Qatar Computing Research Institute (QCRI) has developed a system for the World Bank that automates the geocoding of all bank-financed projects. The system, built by QCRI’s Data Analytics team, enables more efficient and effective labeling of the Bank’s project portfolios and places them on a map for analysis, monitoring and evaluation.
The QCRI Geotagger system augments the World Bank’s Mapping for Results initiative, a partnership with AidData, which manually geocoded all active World Bank-financed projects in 144 countries. Mapping for Results is part of the Bank’s Open Data initiative, which allows for more transparency of its activities and access to information that promises to produce new analysis, tools and solutions to development challenges.
Patrick Meier, Director of Social Innovation at QCRI, said of the institute’s involvement:
‘The Geotagger enables the World Bank and partners to turn Open Data into useable data, which will bring more transparency and accountability to the international development space. QCRI’s Data Analytics team is well placed to support the World Bank’s effort in making sense of this development data thanks to our advanced expertise in applied analytics research.’
QCRI’s Data Analytics team has built expertise focused on researching core data management challenges such as data extraction, integration and quality, with the objective of identifying new directions and techniques for enabling the effective use of data for decision-making. Leveraging this expertise, the team developed a system to access the World Bank’s datasets, retrieve documents, extract and report relevant information on the Bank’s projects.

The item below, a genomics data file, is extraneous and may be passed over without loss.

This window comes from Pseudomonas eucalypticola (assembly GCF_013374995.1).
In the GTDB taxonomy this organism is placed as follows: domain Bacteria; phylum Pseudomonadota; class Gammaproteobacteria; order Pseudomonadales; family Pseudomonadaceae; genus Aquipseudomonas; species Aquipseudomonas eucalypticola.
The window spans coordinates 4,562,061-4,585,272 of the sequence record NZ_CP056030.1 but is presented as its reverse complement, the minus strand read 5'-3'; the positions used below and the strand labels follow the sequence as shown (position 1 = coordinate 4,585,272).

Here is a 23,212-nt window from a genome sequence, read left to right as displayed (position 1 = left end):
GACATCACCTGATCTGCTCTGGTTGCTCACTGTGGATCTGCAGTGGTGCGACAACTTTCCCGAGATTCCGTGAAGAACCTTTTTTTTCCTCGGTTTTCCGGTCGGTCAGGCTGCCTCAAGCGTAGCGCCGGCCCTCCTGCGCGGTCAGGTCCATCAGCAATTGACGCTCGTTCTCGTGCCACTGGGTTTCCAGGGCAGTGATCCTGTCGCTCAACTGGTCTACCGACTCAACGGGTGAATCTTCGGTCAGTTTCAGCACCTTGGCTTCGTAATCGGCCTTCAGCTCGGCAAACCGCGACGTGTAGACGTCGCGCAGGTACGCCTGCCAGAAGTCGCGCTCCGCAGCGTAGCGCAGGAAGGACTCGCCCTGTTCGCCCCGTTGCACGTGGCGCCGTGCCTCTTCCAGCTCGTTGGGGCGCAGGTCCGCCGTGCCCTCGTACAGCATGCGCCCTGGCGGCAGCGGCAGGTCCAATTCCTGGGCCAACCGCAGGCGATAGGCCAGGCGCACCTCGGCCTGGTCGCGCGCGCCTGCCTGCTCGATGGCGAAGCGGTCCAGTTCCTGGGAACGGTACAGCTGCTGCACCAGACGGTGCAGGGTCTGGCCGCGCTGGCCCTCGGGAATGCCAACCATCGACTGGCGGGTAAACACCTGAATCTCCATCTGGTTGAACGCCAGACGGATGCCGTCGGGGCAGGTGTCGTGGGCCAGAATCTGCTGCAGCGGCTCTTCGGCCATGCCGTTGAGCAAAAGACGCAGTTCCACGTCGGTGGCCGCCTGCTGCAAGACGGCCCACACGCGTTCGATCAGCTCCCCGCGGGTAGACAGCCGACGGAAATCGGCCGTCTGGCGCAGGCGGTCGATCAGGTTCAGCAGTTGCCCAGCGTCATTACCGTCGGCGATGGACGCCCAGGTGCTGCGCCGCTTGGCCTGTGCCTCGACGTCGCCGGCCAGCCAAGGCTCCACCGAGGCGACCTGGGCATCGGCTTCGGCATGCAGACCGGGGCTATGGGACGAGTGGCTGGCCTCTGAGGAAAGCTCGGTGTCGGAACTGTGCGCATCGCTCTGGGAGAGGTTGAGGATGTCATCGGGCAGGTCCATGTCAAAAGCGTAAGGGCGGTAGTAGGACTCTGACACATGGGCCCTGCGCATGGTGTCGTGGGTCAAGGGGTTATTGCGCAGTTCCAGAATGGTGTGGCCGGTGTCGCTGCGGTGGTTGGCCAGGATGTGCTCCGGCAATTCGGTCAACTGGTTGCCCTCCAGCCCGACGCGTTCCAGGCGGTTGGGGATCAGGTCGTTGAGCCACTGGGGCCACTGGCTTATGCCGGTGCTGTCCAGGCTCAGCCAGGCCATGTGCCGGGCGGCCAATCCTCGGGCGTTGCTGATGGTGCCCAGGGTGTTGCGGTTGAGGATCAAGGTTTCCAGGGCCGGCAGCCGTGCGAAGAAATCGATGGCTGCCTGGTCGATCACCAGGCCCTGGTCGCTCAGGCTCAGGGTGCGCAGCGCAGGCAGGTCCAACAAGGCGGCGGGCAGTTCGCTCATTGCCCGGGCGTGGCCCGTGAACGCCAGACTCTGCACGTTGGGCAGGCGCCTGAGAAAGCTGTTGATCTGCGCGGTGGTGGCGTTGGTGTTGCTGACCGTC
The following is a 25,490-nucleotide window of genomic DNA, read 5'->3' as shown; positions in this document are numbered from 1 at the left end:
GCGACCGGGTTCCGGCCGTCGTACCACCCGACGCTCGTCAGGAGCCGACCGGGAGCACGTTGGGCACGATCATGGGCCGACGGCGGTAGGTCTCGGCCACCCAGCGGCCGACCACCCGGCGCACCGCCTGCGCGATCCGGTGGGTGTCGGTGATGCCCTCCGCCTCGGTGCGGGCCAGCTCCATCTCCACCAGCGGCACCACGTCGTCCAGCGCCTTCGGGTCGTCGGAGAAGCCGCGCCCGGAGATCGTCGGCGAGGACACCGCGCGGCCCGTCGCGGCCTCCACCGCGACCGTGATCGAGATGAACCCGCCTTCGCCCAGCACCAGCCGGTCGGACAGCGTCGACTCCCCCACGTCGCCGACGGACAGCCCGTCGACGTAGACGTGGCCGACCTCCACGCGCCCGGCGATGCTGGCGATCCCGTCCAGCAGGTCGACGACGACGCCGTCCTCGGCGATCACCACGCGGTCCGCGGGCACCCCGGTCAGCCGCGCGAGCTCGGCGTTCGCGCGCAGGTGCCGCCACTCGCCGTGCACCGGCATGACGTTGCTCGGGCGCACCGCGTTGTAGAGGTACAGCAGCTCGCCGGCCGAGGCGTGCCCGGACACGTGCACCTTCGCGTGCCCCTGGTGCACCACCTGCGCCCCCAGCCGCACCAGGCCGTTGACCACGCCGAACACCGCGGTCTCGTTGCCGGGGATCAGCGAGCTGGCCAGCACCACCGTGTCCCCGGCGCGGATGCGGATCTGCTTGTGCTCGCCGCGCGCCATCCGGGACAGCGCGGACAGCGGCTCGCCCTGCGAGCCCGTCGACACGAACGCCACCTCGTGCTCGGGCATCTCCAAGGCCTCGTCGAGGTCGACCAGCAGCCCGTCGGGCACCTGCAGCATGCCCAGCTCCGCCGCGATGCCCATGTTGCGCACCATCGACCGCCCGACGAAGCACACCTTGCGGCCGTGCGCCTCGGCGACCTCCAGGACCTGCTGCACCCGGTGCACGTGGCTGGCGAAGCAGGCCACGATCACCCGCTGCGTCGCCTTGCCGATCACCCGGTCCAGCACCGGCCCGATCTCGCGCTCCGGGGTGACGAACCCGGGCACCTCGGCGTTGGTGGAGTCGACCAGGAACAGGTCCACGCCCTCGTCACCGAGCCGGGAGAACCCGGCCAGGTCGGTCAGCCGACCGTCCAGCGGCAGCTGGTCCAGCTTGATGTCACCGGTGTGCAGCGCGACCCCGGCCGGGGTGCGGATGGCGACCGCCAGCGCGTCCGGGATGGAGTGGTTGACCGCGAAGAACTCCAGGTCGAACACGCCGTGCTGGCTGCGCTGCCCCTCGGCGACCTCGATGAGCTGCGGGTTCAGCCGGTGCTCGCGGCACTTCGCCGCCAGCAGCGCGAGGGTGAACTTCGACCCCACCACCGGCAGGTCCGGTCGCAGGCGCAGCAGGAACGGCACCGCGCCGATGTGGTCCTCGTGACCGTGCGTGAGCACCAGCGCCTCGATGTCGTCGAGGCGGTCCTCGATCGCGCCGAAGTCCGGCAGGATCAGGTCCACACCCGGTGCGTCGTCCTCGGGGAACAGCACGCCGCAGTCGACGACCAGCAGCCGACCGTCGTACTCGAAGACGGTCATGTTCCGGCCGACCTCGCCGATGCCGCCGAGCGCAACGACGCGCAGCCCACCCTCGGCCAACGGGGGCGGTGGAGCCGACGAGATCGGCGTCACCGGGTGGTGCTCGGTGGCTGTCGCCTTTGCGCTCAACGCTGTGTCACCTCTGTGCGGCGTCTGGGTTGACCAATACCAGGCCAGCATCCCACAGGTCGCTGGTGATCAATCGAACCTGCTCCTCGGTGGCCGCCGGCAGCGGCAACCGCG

The system identifies locations and place names in documents from the World Bank Projects Data API using the Stanford Name Entity Recognizer and Alchemy, a text-mining platform. The place names are then geocoded using Google Geocoder, Yahoo! Placefinder and Geonames, and are visualised on a map.
The system also accesses and geocodes information from the World Bank’s procurement notices in order to compare project documents with procurement data, which has been made available for the first time in the Mapping for Results initiative. The developed system thus combines the locations with financial data to provide a holistic view on project expenses.
Since the launch of Mapping for Results, three generations of interns read many thousands of pages of World Bank project documentation, safeguard documents, and results reports to identify and geocode exact project locations. Though very successful, the initiative had encompassed only the active projects due to its heavy reliance on manpower.
The automation and effectiveness provided by QCRI’s Geotagger system also enables the geocoding and mapping of historic projects, allowing researchers to look at the evolving World Bank portfolio from a new, more disaggregated and spatial angle.